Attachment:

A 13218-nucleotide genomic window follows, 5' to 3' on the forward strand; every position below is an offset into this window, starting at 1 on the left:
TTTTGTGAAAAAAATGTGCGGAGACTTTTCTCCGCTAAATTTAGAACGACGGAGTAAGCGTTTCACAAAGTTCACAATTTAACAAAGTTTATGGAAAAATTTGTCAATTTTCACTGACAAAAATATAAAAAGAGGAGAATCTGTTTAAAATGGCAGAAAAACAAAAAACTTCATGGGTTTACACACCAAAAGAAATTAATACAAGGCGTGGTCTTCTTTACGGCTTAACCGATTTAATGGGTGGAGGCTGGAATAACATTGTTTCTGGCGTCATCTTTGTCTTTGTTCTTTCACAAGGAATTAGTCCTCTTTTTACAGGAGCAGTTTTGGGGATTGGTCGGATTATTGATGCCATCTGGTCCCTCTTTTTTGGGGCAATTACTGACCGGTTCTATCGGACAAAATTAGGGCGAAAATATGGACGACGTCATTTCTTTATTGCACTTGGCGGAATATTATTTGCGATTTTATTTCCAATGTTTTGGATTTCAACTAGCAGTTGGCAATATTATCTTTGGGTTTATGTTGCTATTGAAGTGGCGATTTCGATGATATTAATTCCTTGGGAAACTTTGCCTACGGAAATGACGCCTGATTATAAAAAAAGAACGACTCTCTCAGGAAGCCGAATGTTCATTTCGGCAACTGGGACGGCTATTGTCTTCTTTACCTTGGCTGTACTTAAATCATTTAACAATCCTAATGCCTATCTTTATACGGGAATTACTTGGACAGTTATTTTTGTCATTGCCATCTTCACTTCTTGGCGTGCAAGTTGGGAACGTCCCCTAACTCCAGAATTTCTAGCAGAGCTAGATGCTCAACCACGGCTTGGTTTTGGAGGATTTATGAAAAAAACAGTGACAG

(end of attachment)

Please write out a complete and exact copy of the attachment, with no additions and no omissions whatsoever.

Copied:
A 13218-nucleotide genomic window follows, 5' to 3' on the forward strand; every position below is an offset into this window, starting at 1 on the left:
TTTTGTGAAAAAAATGTGCGGAGACTTTTCTCCGCTAAATTTAGAACGACGGAGTAAGCGTTTCACAAAGTTCACAATTTAACAAAGTTTATGGAAAAATTTGTCAATTTTCACTGACAAAAATATAAAAAGAGGAGAATCTGTTTAAAATGGCAGAAAAACAAAAAACTTCATGGGTTTACACACCAAAAGAAATTAATACAAGGCGTGGTCTTCTTTACGGCTTAACCGATTTAATGGGTGGAGGCTGGAATAACATTGTTTCTGGCGTCATCTTTGTCTTTGTTCTTTCACAAGGAATTAGTCCTCTTTTTACAGGAGCAGTTTTGGGGATTGGTCGGATTATTGATGCCATCTGGTCCCTCTTTTTTGGGGCAATTACTGACCGGTTCTATCGGACAAAATTAGGGCGAAAATATGGACGACGTCATTTCTTTATTGCACTTGGCGGAATATTATTTGCGATTTTATTTCCAATGTTTTGGATTTCAACTAGCAGTTGGCAATATTATCTTTGGGTTTATGTTGCTATTGAAGTGGCGATTTCGATGATATTAATTCCTTGGGAAACTTTGCCTACGGAAATGACGCCTGATTATAAAAAAAGAACGACTCTCTCAGGAAGCCGAATGTTCATTTCGGCAACTGGGACGGCTATTGTCTTCTTTACCTTGGCTGTACTTAAATCATTTAACAATCCTAATGCCTATCTTTATACGGGAATTACTTGGACAGTTATTTTTGTCATTGCCATCTTCACTTCTTGGCGTGCAAGTTGGGAACGTCCCCTAACTCCAGAATTTCTAGCAGAGCTAGATGCTCAACCACGGCTTGGTTTTGGAGGATTTATGAAAAAAACAGTGACAG